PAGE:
Noriega may err by not debating
The usual reason for refusing to debate is the presumption that all the joint appearances do is allow your opponents allow your opponents some exposure on an equal footing that they otherwise wouldn't get. That presumably is the logic that state Rep. Rick Noriega, DHouston, is following in his campaign for the Democratic nomination for the U.S. Senate, by spurning challenger Ray McMurrey's call for a face-off.
"I don't anticipate that happening," said Sue Schechter, manager of Noriega's campaign.
Noriega must thinking that having already raised $1 million, he can afford TV ads when they can't. But it does look a little odd when a lieutenant in the Texas Army National Guard, who served 14 months in Afghanistan training police, refuses a political debate.
And, presuming a debate would be on neutral turf, like at a public television station Noriega is passing up an opportunity to put the Senate race on the public's radar screen. He might take some punches, but it could give him free media exposure for himself and the Senate race, but show he can handle himself against opponents.
He'll certainly need that if he's the Democratic nominee against Republican incumbent U.S. Sen. John Cornyn.
Noriega, now in his fifth term in the Texas House of Representatives, is no stranger to debate. He's bright and articulate, and has a sense of humor he hasn't demonstrated much on the campaign trail. He should consider that exposure might hurt rather than help his opponents.
The other three candidates are:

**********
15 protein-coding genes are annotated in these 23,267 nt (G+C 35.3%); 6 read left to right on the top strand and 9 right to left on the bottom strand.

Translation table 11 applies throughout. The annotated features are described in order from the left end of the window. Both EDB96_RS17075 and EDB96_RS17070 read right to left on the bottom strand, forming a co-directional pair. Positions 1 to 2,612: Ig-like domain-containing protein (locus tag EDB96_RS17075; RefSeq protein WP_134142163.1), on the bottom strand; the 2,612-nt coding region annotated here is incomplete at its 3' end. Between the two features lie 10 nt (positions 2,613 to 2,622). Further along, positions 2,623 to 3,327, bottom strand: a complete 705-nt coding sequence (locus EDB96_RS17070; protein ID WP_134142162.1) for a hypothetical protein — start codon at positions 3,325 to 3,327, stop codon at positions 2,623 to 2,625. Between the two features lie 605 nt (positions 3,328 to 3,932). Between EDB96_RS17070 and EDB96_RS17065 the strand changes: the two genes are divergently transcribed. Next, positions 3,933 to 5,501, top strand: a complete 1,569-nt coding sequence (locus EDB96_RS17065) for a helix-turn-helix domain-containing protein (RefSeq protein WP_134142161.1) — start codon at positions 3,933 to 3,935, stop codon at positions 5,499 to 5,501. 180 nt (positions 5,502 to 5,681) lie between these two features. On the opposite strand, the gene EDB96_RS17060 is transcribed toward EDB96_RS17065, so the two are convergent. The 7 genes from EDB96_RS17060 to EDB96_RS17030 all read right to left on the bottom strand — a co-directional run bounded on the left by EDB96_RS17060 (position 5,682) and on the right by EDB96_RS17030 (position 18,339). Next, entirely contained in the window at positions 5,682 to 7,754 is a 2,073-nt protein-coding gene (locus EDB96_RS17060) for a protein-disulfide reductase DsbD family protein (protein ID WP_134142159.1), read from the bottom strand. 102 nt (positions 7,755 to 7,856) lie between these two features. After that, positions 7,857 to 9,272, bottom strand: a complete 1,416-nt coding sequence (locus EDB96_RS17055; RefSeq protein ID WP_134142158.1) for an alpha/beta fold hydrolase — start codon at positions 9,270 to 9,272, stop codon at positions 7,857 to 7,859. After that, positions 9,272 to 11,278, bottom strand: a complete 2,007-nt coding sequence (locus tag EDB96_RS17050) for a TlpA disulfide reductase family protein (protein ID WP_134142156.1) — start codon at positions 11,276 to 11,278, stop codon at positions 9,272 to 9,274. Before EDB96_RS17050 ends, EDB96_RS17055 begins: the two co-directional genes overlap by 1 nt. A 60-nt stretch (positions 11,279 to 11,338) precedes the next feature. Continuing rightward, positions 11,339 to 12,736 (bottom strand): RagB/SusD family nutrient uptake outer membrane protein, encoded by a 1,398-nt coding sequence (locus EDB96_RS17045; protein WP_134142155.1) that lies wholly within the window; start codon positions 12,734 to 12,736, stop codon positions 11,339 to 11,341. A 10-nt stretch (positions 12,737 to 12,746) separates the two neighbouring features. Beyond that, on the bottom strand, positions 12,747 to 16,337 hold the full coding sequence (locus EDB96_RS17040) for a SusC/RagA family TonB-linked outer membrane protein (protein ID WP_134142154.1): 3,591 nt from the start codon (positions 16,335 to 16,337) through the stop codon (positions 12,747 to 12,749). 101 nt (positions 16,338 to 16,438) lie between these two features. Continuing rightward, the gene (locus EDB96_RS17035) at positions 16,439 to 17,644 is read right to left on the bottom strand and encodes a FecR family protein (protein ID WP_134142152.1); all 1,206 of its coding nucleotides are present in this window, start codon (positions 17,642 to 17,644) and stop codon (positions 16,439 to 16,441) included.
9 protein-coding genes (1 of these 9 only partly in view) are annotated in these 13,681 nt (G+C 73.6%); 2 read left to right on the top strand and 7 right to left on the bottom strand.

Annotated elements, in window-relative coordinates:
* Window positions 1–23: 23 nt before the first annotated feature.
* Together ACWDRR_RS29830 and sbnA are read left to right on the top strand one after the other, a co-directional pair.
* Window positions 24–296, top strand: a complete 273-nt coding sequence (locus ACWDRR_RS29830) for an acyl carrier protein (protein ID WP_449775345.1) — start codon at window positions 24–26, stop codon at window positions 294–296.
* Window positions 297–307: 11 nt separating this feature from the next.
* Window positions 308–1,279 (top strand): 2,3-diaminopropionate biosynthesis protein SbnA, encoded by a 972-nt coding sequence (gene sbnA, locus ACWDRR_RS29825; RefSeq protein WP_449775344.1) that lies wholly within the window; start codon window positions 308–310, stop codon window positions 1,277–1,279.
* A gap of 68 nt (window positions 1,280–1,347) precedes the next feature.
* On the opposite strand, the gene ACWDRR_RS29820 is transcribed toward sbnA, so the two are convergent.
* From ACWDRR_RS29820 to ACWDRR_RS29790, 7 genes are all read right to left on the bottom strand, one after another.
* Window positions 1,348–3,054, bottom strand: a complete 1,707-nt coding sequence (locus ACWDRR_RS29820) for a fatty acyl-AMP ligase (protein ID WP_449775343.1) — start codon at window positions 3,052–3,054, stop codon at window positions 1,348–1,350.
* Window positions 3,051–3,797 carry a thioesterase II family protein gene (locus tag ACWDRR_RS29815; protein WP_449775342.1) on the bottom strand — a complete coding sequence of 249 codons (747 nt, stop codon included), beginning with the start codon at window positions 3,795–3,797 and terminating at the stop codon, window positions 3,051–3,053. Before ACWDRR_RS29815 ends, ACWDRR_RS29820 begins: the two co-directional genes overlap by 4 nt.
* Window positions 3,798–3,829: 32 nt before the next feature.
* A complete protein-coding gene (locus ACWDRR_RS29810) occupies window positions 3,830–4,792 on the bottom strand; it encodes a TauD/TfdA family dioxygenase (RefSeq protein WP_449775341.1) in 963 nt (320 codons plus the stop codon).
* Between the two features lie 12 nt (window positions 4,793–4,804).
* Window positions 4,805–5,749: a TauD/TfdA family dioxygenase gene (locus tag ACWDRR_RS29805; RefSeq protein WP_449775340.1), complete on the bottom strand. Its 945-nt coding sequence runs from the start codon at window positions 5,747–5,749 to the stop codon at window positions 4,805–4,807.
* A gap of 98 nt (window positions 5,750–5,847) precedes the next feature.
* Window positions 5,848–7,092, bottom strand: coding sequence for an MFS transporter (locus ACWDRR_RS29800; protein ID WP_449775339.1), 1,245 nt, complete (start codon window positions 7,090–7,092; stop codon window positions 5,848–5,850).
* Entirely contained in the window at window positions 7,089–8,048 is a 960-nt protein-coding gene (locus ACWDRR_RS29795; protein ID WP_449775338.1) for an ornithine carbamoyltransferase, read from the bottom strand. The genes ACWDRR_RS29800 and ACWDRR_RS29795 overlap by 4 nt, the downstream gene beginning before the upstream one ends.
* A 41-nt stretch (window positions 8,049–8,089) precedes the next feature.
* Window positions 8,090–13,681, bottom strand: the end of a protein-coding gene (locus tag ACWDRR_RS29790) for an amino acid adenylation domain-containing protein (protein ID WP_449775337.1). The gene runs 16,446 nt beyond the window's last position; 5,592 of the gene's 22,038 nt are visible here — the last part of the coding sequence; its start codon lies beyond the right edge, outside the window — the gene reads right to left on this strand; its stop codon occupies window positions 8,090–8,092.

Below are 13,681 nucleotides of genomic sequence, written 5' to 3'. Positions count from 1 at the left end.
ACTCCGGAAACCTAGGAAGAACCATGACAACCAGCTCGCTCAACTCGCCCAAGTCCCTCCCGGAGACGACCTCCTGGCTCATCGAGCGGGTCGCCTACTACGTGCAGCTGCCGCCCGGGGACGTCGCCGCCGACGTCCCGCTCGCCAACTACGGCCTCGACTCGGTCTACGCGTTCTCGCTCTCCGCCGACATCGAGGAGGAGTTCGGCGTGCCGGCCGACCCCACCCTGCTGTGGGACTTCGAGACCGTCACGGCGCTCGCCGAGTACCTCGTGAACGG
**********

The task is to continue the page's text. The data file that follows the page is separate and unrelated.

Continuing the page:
• McMurrey, 42, a Corpus Christi school teacher (who says on his Web site "Donate $5 and receive a free bumper sticker");
• Private security guard Rhett R. Smith, 57, of San Antonio (who ran for the Republican gubernatorial nomination in 2006; he finished third, with 4.6 percent);
• Perennial Democratic spoiler candidate Gene Kelly - the retired Air Force lawyer, not the dead dancer - of San Antonio, who is 81. (Democratic party operatives wish Kelly would move to Oklahoma.)
Noriega is fortunate to be the only Hispanic against three Anglos. Another Hispanic might dilute his vote.
It's possible the three Anglos may draw enough votes that Noriega doesn't win a majority, and is forced into a runoff. But he may be able to escape that, with the help of Democratic House buddies in their home districts, plus TV ads.
Even if there is a runoff, he can take solace from the fact that often around half the votes in Democratic runoffs are cast in heavily Hispanic districts, because many contests in those districts are decided in the Democratic primary, not the general election.
Presuming Noriega makes it to the general election, he'll have to raise considerably more money to go against Cornyn, who already has $6 million in the bank and will probably raise plenty more.
But if Noriega is the nominee, and the shift continues back in a Democratic direction, Noriega may attract enough money from national sources, such as the Democratic Senatorial Campaign Committee, to have a decent advertising presence.
Meanwhile, during public appearances, Noriega opponents like McMurrey might resort to using an empty chair, or a life-sized cardboard cutout of Noriega, to underline Noriega's refusal to debate.
While it's understandable that Noriega would duck the debate, it could do him more harm than good. It certainly will give Cornyn, who has indicated he's willing to debate primary opponent Larry Kilgore, an excuse to refuse to debate Noriega in the fall.
And so on. . . .
Cornyn opponent Kilgore also ran for the GOP nomination for governor in 2006. He finished a distant second to Gov. Rick Perry, with 7.6 percent.
Kilgore, of Mansfield, wants to run the state according to the Bible, and also wants Texas to secede from the United States.
Contact McNeely at dmcneely@austin. rr.com or (512) 458-2963.